StuartF

Full Members
  • Posts

    67
  • Joined

  • Last visited

Contact Methods

  • Website URL
    http://www.unsustainablefuture.com
  • ICQ
    0

Profile Information

  • Gender
    Male
  • Location
    Munich

StuartF's Achievements

1

Reputation

  1. Thanks for that, that's pretty helpful. I'll be building it a house by the Harz mountains in north Germany, the underlying geology is mostly limestone, so any water around is pretty alkaline. I should probably try and keep the containers for the froggery and the bog apart, although maybe I'll try two froggeries to see what happens, one acid, one alkaline. There's certainly plenty of toads in the Harz, this time of year in one big amphibian orgy, with great big piles of them in the local ponds!
  2. This autumn I plan to build a bog garden that'll double as a froggery, and I was wondering if anyone has tried something similar? I plan to have a pond with a slope going in and out attached to a bog in some way. I haven't really figured out how I'll do it yet, so any thoughts are appreciated!
  3. That's my plan for next year! Self seed this year though.
  4. Thanks for that - I guess I should stop checking it every ten minutes then
  5. I've just taken my first faltering steps into TC with three flasks of sundews and one of sarracenia seeds and a fifth with nothing as a control to see what causes any contamination, but I was wondering, how long does it take to show? In such a nutrient rich environment I'm assuming its not very long.
  6. I haven't yet, but if my minor &/or leucophylla flower, I'll self pollinate them.
  7. If I self pollinate a heterophylla sarracenia, are the seeds likely to produce heterophylla plants as well?
  8. The local blue tit population seems to have discovered that the old & dead pitchers are a great source of dried insects. They're having a feast with the hardy ones I have outside. I think I might do some generous pruning on the ones undercover and put the pitchers in those little nets that you get wild bird food in and let the little guys have a feast
  9. I had two greenhouses, one was polycarbonate, one glass. The glass one was unaffected, the polycarbonate got chased down the street. To the polycarbonate's credit, I suppose if a pane of glass had been blown onto the street then run over by a large truck, it wouldn't have been re-useable!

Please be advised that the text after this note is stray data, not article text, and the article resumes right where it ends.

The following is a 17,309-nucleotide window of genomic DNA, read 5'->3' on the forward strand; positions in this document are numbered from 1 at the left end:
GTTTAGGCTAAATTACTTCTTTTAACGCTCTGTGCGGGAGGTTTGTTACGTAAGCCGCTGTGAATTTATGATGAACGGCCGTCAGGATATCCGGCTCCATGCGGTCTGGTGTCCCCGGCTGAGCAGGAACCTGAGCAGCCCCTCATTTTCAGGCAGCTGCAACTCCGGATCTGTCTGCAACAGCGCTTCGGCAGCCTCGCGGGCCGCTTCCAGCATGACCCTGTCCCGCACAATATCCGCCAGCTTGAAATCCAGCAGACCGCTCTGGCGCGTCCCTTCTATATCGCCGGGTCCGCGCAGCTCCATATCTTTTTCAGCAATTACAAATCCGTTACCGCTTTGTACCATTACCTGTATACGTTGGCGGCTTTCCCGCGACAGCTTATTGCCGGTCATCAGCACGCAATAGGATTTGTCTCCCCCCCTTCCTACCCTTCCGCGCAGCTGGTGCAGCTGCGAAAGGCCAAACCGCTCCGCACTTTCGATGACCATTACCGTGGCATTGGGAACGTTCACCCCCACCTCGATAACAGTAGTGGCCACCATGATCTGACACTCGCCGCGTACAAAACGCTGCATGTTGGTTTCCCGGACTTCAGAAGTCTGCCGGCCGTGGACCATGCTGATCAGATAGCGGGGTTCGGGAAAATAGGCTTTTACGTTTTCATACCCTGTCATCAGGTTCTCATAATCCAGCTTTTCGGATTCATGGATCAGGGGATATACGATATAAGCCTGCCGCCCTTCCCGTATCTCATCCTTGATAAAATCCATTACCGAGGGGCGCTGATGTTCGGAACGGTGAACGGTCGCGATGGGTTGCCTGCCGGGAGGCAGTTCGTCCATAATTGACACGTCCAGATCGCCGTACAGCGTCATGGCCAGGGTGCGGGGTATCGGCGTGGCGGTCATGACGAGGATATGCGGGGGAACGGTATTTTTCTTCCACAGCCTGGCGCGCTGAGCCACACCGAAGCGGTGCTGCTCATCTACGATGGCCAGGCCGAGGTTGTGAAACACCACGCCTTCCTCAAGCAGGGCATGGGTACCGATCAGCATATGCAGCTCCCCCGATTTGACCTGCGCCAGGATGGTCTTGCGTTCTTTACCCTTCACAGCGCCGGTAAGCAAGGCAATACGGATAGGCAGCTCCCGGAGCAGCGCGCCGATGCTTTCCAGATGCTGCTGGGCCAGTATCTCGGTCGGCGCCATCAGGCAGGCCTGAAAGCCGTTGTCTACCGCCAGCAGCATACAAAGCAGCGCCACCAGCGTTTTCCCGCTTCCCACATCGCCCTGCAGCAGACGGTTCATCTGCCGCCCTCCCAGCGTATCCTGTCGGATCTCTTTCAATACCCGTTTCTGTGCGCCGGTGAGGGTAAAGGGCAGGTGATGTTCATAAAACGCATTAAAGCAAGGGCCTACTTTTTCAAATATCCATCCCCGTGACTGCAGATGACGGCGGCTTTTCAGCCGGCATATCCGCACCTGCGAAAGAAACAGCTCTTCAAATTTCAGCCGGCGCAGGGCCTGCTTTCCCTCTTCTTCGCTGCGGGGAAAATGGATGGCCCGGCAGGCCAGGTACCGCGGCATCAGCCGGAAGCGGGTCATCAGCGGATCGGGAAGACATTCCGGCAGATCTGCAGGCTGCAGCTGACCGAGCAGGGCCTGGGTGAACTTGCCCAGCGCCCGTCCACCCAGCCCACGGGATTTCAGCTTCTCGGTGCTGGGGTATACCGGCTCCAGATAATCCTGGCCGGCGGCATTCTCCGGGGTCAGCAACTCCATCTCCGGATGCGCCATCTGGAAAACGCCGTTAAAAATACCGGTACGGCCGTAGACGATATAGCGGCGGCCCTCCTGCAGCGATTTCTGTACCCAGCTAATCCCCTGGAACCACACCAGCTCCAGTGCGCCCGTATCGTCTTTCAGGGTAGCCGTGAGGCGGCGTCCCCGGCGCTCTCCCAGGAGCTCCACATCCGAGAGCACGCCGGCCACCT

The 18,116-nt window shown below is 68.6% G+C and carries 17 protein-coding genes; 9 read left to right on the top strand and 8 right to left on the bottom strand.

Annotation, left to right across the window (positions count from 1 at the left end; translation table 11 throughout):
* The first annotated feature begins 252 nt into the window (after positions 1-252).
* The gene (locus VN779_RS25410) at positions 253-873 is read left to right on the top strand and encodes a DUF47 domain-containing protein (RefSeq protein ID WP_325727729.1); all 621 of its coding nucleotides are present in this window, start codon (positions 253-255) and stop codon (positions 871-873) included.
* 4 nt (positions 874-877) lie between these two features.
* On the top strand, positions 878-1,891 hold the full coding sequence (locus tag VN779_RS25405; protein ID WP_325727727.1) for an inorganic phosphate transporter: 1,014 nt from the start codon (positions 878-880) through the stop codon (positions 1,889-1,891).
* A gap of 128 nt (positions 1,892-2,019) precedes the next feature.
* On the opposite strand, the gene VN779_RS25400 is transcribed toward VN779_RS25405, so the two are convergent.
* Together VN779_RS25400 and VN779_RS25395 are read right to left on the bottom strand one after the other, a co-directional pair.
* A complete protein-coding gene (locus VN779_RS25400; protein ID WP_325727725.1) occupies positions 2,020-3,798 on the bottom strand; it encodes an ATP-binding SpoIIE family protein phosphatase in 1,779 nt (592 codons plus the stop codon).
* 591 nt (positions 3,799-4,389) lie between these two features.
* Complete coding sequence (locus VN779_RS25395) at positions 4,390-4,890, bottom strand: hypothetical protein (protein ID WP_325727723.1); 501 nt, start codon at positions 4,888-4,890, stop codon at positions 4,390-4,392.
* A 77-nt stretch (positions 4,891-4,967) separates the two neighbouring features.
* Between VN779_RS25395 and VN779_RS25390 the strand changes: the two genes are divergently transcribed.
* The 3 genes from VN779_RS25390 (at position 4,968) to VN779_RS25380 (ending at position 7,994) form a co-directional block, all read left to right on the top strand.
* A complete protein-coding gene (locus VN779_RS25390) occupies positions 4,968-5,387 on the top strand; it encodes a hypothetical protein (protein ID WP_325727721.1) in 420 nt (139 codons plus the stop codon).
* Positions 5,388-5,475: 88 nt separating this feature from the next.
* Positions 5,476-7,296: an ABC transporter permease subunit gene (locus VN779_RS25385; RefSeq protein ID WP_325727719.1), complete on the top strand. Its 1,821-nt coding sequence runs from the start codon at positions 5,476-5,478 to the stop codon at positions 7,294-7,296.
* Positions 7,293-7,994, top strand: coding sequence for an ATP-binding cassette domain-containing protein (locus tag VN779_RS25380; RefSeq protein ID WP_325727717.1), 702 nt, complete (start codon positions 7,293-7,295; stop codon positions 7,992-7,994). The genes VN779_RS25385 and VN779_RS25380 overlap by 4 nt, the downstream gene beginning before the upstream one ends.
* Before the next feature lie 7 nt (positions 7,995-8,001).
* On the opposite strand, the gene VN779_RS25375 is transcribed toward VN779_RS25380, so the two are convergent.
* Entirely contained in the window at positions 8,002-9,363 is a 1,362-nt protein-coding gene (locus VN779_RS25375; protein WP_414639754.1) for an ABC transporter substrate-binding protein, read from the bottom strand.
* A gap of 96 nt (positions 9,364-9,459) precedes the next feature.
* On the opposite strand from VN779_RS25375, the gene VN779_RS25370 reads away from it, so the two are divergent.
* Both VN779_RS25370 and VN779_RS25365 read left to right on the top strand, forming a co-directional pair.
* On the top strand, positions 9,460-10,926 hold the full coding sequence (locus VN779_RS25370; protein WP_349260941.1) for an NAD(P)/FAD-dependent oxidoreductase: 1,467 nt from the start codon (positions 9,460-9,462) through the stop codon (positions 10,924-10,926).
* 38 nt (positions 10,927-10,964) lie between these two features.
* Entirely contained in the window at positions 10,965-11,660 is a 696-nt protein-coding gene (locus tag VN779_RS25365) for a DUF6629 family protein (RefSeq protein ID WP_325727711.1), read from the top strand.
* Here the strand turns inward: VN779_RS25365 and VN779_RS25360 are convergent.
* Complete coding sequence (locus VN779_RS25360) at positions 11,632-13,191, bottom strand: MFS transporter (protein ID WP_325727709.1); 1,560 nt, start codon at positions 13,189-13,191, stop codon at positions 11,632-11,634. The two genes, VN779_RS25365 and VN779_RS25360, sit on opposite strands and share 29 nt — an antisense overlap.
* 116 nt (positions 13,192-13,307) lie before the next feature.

10. Result! Thanks for that, I've ordered them.
  11. I'm not sure what you mean by that. I mean the metal base, the one that sits on the ground, is a few inches high and is the same width as the bottom of the greenhouse frame itself. There are clips that attach to the bottom of the frame (on the nuts and bolts that hold the frame together) that clip onto the base, and its those that I'm after. I've bought them before, I just can't remember where, but I do remember having a tough time trying to find them.
  12. Can anyone help me? I need those clips that connect the greenhouse frame to the base but I can't find them anywhere. There's lots of glazing clips and things for connecting the base to the ground, but I can't find these clips anywhere. My greenhouses came from B&Q so they're probably quite standard.
  13. I've had both polycarbonate and glass greenhouses, and I'll never use polycarbonate again. I lived in a windy place and I got sick of chasing the panels down the street during a storm.
  14. I had polycarbonate, but it never stayed put during the windy Scottish days. And once its loose, it flies very well. On one occassion we had to chase a panel down the street, although in its favour it did survive being run over by a truck.
  15. Does the forum allow new members to read & respond to posts in the sales forums without being able to start a new thread? That might work.